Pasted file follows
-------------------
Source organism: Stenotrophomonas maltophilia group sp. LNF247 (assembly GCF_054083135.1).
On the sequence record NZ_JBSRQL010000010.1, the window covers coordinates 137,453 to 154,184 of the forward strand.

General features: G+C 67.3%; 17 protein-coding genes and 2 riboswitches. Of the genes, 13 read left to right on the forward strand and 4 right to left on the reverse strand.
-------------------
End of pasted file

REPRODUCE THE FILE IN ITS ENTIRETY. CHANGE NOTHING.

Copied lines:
Source organism: Stenotrophomonas maltophilia group sp. LNF247 (assembly GCF_054083135.1).
On the sequence record NZ_JBSRQL010000010.1, the window covers coordinates 137,453 to 154,184 of the forward strand.

General features: G+C 67.3%; 17 protein-coding genes and 2 riboswitches. Of the genes, 13 read left to right on the forward strand and 4 right to left on the reverse strand.